The Phonak Lyric Invisible Hearing Aid- 7 week review and update

Dusty Potter, Board Certified Hearing Instrument Specialist and owner

Many of you may have read my review of the Phonak Lyric hearing aid when I was three weeks into my fitting. At this point, it’s been 7 weeks, and I thought it might be time for an update.

Overall, I have to say that my experience with these has been great.

I will say that I’ve adapted to these quite well. It’s remarkable how just hearing all of the time has become my normal. I typically don’t think about it.


But, there are exceptions. Here are some things

  • Man, my wife talks loud. To me. Oddly, not to anyone else. I never noticed it before…. but, of course that’s the case. There’s a reason why she’s gotten in the habit of talking so loud. She’s had to….. but she can stop now. I keep telling her that.
  • We have hardwood floors in our home. We have two dogs. Their nails on the floor are loud. Apparently everyone else knew that.

Outside of that, I don’t tend to think of them. I hear better in quiet and in noise. I can understand the tv at a much lower volume. I can’t feel them. I just hear.

The only environment in which these aren’t ideal is when I’m playing electric bass guitar at a very high volume. I only do this once or twice per month. And, I’m an unusual user in this case- admittedly. When I play bass at my home at a level appropriate for practicing and allowing my neighbors to move on with their lives, everything sounds great.

Electric and acoustic guitar, as well as singing- all of those things sound great no matter what the volume.

This is about to get a little technical, so feel free to skip the italic section if that bores you…. you’ve been warned. 😉

Singing in these is actually better than in any other hearing aid I’ve tried. I think it’s because the programmable analog circuitry in the Lyric means no Wide Dynamic Range Output Compression or Input Compression from the instrument microphone. Both of these functions in a digital hearing aid, even if they are programmed to a technically linear setting- have always had a very “artificial” sound quality to my ear (again, everyone is different).

I do think these features have benefits for many users in terms of the audibility of soft sounds, and the comfort of loud sounds. I mean, that’s why these features were invented. However, we seldom talk about the trade off. The trade off, is that in the process of amplifying the sound, the acoustic energy of the sound that is travelling to your pinna (ear) has to be converted to kinetic energy at the point of the microphone diaphragm, then analog electrical impulses that travel to a digital to analog converter- basically converting the analog electrical impulse into 1’s and 0’s for digital processing. Then, a digital hearing aid circuit processes this sound, translates it back into an electrical impulse, and delivers that impulse to the hearing aid receiver, which converts that energy back into kinetic energy, vibrating the receiver.  Since the amplification and sound processing component of the Lyric Device is analog (which is what enables the battery to last for months), there is no step where the sound is digitized. I would classify the difference in sound quality between the Lyric and other hearing aids to be akin to the warm, rich sounds of a clean record on a good record player to the sound of the same music being heard through a satellite radio service. If you’re the kind of person who hears the difference in these things and the Satellite Radio sounds kind of “empty” or “mechanical” to you… well, then you know what I’m talking about. If not- then I just wasted your time with a bunch of technical jargon. Sorry about that. 😉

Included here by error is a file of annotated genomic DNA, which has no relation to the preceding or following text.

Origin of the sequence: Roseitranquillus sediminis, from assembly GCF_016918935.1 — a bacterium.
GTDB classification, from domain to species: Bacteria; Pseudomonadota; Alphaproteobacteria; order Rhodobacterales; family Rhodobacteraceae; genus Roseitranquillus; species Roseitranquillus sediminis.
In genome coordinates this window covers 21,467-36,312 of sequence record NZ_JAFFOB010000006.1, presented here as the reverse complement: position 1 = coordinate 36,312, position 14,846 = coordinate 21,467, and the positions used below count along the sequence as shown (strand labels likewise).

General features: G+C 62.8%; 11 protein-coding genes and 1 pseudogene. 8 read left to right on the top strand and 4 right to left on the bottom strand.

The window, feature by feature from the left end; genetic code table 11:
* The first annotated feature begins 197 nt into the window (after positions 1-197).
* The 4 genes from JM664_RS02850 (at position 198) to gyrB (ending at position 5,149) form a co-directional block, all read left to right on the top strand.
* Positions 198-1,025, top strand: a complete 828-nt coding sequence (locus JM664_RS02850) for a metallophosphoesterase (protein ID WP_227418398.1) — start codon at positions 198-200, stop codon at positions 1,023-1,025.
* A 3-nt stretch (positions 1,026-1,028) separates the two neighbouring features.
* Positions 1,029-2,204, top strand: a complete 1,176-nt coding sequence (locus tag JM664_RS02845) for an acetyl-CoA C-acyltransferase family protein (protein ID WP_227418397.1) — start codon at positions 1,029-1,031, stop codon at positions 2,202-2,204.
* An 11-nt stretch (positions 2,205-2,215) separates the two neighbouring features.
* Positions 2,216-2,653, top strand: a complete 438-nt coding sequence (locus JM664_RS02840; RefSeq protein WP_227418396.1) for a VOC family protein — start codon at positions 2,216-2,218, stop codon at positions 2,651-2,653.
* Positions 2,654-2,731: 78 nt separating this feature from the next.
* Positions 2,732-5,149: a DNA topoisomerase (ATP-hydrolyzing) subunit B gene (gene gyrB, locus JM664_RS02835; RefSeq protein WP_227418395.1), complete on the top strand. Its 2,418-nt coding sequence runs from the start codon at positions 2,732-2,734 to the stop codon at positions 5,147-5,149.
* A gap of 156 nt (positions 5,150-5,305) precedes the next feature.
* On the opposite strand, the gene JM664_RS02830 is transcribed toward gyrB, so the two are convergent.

Long story short- if you’re a singer and you’ve had a hard time finding a hearing aid that makes you happy… you probably should check these out. 


  However, when playing bass at a level where it is typically at in a music venue, I will say that the tone of the bass guitar is very  difficult to discern. However, we are talking about low pitched sounds that are coming out at a volume that would be uncomfortable for many people. Sometimes 115db and up– and it’s a signal that pushes a lot of sound below 50Hz. Hearing aids are just not meant for that- and to be perfectly honest- that particular hobby of mine is the very reason why I have to wear hearing aids at age 44. 

I will say that 98% of hearing aid users would never even experience this downside. In my use case, though…. I sure wish I could take them out for this instance and this instance only. I’m hoping I can sweet talk Phonak into letting me send them a scan of my ear taken with the Otoscan 3D Ear Scanning tool that we have at our practice and maybe a custom insert that can be removed could be manufactured. Maybe I can warm them up with a set of steak knives or something. 

You can view my video review below:

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